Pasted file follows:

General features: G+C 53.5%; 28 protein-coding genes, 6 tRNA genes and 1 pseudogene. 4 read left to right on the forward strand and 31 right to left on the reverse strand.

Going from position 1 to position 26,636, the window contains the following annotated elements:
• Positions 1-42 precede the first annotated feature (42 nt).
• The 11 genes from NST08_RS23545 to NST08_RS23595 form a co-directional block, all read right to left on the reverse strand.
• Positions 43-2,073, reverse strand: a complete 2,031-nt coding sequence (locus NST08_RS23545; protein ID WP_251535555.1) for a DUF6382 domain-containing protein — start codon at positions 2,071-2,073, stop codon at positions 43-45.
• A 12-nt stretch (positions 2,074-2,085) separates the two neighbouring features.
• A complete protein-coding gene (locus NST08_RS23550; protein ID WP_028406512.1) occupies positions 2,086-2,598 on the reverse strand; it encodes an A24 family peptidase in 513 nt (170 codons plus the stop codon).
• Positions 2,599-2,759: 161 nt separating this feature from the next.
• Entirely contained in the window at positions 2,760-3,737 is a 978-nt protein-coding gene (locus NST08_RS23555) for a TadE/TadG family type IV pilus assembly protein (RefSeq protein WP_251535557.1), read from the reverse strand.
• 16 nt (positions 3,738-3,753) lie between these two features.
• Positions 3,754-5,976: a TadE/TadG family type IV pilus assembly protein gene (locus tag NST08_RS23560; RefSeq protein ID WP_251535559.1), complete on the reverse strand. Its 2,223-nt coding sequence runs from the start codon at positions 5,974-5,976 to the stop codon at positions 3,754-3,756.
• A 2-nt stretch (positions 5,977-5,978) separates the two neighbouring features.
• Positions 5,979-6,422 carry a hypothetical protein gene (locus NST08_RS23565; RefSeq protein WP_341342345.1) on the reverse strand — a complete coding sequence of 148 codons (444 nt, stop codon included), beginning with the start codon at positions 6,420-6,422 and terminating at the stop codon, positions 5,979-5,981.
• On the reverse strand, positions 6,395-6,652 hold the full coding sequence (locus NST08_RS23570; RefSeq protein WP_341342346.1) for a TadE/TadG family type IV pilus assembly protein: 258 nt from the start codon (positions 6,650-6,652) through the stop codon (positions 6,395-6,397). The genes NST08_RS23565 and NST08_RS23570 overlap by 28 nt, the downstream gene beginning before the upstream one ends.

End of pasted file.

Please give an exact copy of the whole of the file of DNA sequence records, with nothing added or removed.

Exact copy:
General features: G+C 53.5%; 28 protein-coding genes, 6 tRNA genes and 1 pseudogene. 4 read left to right on the forward strand and 31 right to left on the reverse strand.

Going from position 1 to position 26,636, the window contains the following annotated elements:
• Positions 1-42 precede the first annotated feature (42 nt).
• The 11 genes from NST08_RS23545 to NST08_RS23595 form a co-directional block, all read right to left on the reverse strand.
• Positions 43-2,073, reverse strand: a complete 2,031-nt coding sequence (locus NST08_RS23545; protein ID WP_251535555.1) for a DUF6382 domain-containing protein — start codon at positions 2,071-2,073, stop codon at positions 43-45.
• A 12-nt stretch (positions 2,074-2,085) separates the two neighbouring features.
• A complete protein-coding gene (locus NST08_RS23550; protein ID WP_028406512.1) occupies positions 2,086-2,598 on the reverse strand; it encodes an A24 family peptidase in 513 nt (170 codons plus the stop codon).
• Positions 2,599-2,759: 161 nt separating this feature from the next.
• Entirely contained in the window at positions 2,760-3,737 is a 978-nt protein-coding gene (locus NST08_RS23555) for a TadE/TadG family type IV pilus assembly protein (RefSeq protein WP_251535557.1), read from the reverse strand.
• 16 nt (positions 3,738-3,753) lie between these two features.
• Positions 3,754-5,976: a TadE/TadG family type IV pilus assembly protein gene (locus tag NST08_RS23560; RefSeq protein ID WP_251535559.1), complete on the reverse strand. Its 2,223-nt coding sequence runs from the start codon at positions 5,974-5,976 to the stop codon at positions 3,754-3,756.
• A 2-nt stretch (positions 5,977-5,978) separates the two neighbouring features.
• Positions 5,979-6,422 carry a hypothetical protein gene (locus NST08_RS23565; RefSeq protein WP_341342345.1) on the reverse strand — a complete coding sequence of 148 codons (444 nt, stop codon included), beginning with the start codon at positions 6,420-6,422 and terminating at the stop codon, positions 5,979-5,981.
• On the reverse strand, positions 6,395-6,652 hold the full coding sequence (locus NST08_RS23570; RefSeq protein WP_341342346.1) for a TadE/TadG family type IV pilus assembly protein: 258 nt from the start codon (positions 6,650-6,652) through the stop codon (positions 6,395-6,397). The genes NST08_RS23565 and NST08_RS23570 overlap by 28 nt, the downstream gene beginning before the upstream one ends.